The Magazine of the Week is the August-September 1953 issue of Fantastic Universe, with cover art by Alex Schomburg. Here we see the image of the Statue of Liberty buried in the sand, to belabor my point that Hollywood sci-fi has never (save once) come up with anything written science fiction didn't already cover decades earlier. By the way, this isn't meant as a slam on the 1968 version of Planet of the Apes, which I consider an underrated film. People have focused on the monkey make-up and terrible sequels and forgotten that the original movie actually had something interesting to say. The remake is another matter.
Fantastic Universe was one of a host of digest-sized science fiction magazines to hit the market in the 1950's. The digest magazines dashed in to fill the void as the pulp magazines disappeared. By the late 1950's, the pulps were entirely gone from the newsstand, and the few science fiction pulps to survive managed it only by switching to digest format. The digests operated on shoestring budgets, yet managed to offer some of the best writing around. The Magazine of the Week features such outstanding authors as Evan Hunter (who became famous for his mysteries under the name Ed McBain), Richard Matheson (later a very successful screenwriter), and SF luminaries Poul Anderson, Clifford Simak, Eric Frank Russell, and Andre Norton (under her pseudonym Andrew North).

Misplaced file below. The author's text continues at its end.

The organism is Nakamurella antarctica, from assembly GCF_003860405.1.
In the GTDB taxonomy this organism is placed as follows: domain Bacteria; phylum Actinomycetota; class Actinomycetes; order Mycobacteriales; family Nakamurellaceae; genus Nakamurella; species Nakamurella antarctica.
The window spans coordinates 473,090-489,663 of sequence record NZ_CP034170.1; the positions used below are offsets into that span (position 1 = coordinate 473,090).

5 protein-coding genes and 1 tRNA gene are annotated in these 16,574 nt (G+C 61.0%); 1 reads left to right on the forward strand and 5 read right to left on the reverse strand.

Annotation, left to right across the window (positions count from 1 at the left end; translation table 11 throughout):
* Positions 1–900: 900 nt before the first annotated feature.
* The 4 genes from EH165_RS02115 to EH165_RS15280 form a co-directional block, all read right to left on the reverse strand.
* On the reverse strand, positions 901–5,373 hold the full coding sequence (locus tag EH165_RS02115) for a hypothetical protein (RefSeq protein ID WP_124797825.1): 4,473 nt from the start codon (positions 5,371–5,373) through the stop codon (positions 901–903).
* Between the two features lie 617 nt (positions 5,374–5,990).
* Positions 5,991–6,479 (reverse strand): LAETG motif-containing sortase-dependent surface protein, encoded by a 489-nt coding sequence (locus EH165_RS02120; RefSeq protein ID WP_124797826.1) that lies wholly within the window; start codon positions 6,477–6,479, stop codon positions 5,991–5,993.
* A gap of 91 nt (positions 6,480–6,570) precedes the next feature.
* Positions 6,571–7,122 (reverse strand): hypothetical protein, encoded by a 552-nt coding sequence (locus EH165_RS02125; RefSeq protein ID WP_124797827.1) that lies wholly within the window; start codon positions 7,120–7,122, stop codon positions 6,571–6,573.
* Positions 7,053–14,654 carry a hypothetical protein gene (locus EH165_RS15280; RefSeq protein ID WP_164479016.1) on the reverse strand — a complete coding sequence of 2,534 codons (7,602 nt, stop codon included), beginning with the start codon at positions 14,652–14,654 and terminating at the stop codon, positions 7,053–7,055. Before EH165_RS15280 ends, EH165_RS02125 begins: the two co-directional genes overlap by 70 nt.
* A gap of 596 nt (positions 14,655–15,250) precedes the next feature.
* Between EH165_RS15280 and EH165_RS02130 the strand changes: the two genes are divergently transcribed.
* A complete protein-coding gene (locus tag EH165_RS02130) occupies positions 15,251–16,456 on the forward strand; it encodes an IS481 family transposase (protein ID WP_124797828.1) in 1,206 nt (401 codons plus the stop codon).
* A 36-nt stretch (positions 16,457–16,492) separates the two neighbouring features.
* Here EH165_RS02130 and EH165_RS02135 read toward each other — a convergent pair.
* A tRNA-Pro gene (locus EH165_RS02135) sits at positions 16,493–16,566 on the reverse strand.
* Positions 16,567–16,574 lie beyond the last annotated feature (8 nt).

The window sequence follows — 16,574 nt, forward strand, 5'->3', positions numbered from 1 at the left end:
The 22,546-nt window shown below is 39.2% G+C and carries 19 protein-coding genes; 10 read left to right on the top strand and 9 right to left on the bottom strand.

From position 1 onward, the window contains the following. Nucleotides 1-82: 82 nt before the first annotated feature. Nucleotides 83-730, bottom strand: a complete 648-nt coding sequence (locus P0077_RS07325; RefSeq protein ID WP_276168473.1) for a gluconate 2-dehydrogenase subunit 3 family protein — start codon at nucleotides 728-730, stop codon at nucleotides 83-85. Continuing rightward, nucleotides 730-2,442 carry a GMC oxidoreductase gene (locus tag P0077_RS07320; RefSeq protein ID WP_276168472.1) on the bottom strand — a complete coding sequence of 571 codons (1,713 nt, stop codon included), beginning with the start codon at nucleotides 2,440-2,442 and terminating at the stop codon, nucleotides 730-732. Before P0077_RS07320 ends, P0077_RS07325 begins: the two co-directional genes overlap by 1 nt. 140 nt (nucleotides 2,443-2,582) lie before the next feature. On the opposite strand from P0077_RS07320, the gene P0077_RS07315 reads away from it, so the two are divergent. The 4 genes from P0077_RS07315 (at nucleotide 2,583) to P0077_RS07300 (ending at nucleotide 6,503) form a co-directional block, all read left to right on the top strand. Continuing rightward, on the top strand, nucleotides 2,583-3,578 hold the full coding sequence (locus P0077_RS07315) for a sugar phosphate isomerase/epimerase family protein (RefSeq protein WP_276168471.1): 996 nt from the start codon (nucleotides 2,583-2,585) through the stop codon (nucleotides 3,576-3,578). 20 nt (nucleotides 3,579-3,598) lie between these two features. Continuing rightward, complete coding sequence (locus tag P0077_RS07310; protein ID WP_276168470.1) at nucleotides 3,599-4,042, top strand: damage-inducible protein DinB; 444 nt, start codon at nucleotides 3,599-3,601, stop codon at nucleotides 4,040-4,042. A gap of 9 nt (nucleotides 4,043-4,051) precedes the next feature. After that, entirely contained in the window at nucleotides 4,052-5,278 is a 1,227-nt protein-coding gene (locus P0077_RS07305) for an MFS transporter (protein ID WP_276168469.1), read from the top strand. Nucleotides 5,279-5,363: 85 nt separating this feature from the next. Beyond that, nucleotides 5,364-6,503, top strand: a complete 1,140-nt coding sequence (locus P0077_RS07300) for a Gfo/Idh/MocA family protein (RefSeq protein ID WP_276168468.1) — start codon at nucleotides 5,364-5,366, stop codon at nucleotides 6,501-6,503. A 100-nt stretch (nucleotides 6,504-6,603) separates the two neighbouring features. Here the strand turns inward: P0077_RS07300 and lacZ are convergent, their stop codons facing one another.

We'll return to some of the digest magazines in future BOTWs, but first let's get back to our history of the pulp magazines, with the most successful title in the "hero pulp" genre.